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Partition n into perfect kth powers

asked 2022-09-27 12:14:06 +0100

brennan gravatar image

Hello! I need help writing something that partitions $n$ into perfect $k$th powers (only perfect squares or only perfect cubes, etc.). I read the documentation on Partitions, but I couldn't figure out how to get partitions of $n$ restricted to perfect $k$th powers.

Please help! Thank you!

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How large is n ? Could you please provide a tuple (n,k) that you would like to be solved ?

tmonteil gravatar imagetmonteil ( 2022-09-27 12:27:07 +0100 )edit

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answered 2022-09-28 06:47:52 +0100

You can use Sage's Partitions constructor together with parts_in. First construct the kth powers which are at most n:

def powers_list(n,k):
    """
    list of kth powers which are at most n
    """
    # borrowed from Max Alekseyev's answer:
    return [m**k for m in range(1, 1 + n.nth_root(k,truncate_mode=1)[0])]

Then you can do

Partitions(300, parts_in=powers_list(300, 3))

to get the partitions of 300 made up of perfect cubes.

In a few timing tests, this is about the same speed as the other answer. For example:

sage: %time len(list(Partitions(300, parts_in=powers_list(300, 2))))
CPU times: user 2.47 s, sys: 58 ms, total: 2.52 s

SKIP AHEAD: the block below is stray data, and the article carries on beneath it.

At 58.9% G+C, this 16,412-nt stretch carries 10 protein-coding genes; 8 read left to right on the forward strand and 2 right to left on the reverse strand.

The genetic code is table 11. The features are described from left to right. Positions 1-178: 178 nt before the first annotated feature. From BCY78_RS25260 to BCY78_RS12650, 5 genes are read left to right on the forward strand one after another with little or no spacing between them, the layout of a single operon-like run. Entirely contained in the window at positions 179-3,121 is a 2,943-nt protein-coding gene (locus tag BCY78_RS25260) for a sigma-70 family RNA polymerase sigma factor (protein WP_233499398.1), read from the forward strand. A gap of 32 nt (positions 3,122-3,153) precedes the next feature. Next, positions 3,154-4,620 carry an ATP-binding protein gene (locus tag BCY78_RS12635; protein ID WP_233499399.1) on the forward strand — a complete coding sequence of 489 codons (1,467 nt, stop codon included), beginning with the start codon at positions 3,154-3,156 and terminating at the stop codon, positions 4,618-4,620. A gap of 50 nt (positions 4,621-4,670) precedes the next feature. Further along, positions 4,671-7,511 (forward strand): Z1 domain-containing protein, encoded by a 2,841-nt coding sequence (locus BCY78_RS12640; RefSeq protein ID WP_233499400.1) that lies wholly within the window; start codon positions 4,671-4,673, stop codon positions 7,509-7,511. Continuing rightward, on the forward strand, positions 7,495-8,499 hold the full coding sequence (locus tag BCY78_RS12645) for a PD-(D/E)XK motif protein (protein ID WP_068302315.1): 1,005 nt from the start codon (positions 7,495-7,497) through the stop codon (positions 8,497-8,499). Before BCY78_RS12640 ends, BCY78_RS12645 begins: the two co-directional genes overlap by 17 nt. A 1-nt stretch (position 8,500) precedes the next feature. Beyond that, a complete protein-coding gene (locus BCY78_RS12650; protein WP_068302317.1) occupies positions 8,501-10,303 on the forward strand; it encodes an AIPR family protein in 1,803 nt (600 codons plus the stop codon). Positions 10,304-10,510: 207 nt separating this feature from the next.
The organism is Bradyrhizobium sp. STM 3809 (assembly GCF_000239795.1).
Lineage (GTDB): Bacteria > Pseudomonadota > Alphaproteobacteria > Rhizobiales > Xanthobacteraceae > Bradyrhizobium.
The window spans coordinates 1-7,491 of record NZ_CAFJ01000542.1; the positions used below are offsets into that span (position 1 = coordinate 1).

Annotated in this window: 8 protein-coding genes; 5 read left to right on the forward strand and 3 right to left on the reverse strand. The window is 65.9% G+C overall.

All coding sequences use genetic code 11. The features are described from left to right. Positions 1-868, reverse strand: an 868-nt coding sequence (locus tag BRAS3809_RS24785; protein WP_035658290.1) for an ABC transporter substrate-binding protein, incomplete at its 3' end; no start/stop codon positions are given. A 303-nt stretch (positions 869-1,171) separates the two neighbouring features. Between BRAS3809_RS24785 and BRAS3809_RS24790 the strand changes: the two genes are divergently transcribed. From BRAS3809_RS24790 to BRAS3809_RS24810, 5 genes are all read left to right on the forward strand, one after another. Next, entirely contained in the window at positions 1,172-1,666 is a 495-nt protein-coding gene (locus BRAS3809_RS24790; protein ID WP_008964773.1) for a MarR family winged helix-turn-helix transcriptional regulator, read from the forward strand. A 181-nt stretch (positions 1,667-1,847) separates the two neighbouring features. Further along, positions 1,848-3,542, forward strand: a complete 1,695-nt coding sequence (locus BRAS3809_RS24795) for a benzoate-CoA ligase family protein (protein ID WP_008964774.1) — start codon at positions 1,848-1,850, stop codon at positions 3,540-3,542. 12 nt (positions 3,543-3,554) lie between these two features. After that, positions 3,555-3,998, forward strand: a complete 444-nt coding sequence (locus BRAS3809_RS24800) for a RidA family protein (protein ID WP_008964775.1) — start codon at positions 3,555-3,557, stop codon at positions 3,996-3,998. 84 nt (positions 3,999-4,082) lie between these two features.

Wall time: 2.53 s
284316

sage: %time len(list(partitions_into_kth_powers(300, 2)))
CPU times: user 2.25 s, sys: 45.9 ms, total: 2.29 s
Wall time: 2.3 s
284316
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answered 2022-09-27 16:47:29 +0100

Max Alekseyev gravatar image

updated 2022-09-28 03:49:50 +0100

I believe there is no a build-in function, but we can easily design a generator for all partitions of $n$ into $k$th powers:

def partitions_into_kth_powers(n,k,m=+oo):
    if n < 2**k or m == 1:
        yield (1,)*n
    else:
        m = min(m, n.nth_root(k,truncate_mode=1)[0])
        for t in (0..n//m**k):
            yield from ((m,)*t + p for p in partitions_into_kth_powers(n-t*m**k,k,m-1))

For example, running

for p in partitions_into_kth_powers(30,3):
    print(p)

prints all partitions of 30 into cubes:

(1, 1, 1, 1, 1, 1, 1, 1, 1, 1, 1, 1, 1, 1, 1, 1, 1, 1, 1, 1, 1, 1, 1, 1, 1, 1, 1, 1, 1, 1)
(2, 1, 1, 1, 1, 1, 1, 1, 1, 1, 1, 1, 1, 1, 1, 1, 1, 1, 1, 1, 1, 1, 1)
(2, 2, 1, 1, 1, 1, 1, 1, 1, 1, 1, 1, 1, 1, 1, 1)
(2, 2, 2, 1, 1, 1, 1, 1, 1)
(3, 1, 1, 1)

Here (3, 1, 1, 1) means $30 = 3^3 + 1^3 + 1^3 + 1^3$.

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Asked: 2022-09-27 12:14:06 +0100

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Last updated: Sep 28